Barbie Zellizer maintains the idea that in History too, the medium is the message (Explorations in Communication and History, 2009), which is to say that the characteristics of each medium determine the form in which history and memory are conveyed to us. And the complexity of this issue becomes apparent when we contemplate the world of digital publications, whether “cybermedia”, which use cyberspace for the dissemination of journalistic content, or the electronic communications media such as blogs, websites, forums, portals, and wikis - key elements for a more structured discourse on the web – or those known as social media.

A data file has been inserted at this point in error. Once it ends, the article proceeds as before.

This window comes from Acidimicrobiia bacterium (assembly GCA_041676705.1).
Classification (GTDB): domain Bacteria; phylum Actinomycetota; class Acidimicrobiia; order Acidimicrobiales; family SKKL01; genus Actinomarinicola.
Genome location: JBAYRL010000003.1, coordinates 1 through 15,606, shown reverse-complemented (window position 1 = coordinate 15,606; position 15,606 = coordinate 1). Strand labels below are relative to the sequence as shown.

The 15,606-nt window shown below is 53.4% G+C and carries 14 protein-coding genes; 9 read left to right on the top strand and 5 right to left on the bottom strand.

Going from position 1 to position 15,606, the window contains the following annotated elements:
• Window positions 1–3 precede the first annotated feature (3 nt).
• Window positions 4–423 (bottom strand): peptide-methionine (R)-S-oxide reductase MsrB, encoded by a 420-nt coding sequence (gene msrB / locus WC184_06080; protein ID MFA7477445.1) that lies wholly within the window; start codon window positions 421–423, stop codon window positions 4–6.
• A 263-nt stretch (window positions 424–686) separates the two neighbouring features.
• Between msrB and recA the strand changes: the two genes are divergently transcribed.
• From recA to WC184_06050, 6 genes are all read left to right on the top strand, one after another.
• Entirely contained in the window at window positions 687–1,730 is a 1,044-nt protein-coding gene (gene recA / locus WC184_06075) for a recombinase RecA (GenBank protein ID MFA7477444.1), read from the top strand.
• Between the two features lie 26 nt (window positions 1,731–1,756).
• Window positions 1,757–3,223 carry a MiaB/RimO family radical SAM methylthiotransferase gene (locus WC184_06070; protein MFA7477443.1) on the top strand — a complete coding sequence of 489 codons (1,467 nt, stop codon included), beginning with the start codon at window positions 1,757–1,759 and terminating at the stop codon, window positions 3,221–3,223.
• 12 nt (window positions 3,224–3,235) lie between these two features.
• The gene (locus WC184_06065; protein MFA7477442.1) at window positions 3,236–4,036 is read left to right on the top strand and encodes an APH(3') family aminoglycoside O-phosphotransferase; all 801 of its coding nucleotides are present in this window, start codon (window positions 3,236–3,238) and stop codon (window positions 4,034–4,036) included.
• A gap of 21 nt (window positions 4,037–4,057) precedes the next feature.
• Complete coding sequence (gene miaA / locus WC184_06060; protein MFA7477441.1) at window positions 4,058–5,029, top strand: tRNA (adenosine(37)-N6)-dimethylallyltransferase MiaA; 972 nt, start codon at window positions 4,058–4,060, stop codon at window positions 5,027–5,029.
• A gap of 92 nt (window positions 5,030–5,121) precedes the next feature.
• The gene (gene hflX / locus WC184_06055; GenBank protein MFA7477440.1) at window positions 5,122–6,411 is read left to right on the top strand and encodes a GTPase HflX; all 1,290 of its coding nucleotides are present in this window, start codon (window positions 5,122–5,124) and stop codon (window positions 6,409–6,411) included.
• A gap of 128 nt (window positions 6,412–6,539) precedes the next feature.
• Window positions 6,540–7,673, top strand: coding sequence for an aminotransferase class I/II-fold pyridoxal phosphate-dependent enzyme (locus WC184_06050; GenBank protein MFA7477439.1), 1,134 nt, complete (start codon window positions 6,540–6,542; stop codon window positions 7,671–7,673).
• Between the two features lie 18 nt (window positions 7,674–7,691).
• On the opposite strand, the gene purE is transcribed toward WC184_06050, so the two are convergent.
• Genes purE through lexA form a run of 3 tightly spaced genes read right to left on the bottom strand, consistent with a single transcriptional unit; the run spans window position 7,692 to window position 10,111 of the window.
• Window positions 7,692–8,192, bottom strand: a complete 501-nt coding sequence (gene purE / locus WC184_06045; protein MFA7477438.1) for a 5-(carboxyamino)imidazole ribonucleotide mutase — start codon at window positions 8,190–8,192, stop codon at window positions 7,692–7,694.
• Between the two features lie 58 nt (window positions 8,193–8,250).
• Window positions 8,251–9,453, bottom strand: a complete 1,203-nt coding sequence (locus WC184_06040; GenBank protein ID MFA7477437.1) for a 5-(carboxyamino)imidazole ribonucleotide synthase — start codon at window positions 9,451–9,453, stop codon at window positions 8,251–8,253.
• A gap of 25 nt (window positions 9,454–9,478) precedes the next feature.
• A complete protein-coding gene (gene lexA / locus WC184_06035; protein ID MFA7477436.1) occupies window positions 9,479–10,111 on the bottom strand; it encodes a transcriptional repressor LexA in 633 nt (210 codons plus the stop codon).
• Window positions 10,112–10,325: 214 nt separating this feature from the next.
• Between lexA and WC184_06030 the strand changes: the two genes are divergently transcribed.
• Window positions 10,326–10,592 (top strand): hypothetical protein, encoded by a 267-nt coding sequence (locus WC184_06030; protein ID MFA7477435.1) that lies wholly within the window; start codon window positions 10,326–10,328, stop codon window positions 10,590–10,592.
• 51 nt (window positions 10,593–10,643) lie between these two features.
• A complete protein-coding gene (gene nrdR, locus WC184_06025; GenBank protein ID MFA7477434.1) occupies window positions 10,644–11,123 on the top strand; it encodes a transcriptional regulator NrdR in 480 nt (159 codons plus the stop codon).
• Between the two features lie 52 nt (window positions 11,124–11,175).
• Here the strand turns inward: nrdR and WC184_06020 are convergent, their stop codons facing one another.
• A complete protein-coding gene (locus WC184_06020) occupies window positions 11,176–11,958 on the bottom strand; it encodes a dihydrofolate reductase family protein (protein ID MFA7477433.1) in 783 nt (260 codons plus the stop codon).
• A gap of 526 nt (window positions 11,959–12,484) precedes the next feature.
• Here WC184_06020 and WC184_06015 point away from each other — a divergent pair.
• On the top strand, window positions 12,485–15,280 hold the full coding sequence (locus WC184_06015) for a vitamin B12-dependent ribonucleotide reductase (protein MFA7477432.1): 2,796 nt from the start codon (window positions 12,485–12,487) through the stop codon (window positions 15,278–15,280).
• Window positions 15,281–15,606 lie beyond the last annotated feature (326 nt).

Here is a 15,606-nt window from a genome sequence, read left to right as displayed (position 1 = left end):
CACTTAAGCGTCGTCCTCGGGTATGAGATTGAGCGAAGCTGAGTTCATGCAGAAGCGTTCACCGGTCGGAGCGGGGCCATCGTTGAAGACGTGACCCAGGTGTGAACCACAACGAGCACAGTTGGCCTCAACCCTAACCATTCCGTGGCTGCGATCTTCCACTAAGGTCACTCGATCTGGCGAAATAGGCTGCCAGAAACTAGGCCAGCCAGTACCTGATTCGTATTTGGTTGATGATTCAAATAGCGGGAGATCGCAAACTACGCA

Within this framework, our project has a dual objective. Firstly, we propose to analyse the presence and representation of History and Memory on the Internet over the last decade. This analysis is to include both the type of historical event addressed in digital format and also coverage, the interpretation given of such events and consequently the historical knowledge these generate in society; a society composed of new audiences which increasingly participate, collaborate and gain information through the Web and the participatory system with which the Web 2.0 was conceived. Secondly, we mean to examine which challenges historians face when they investigate in the digital environment – epistemological and ontological difficulties – as well as the opportunities offered by the digital dissemination of History and Memory. As these two aspects are fundamental components of any culture, it is a question of analyzing the radical changes which the ICT have generated in nowadays memory.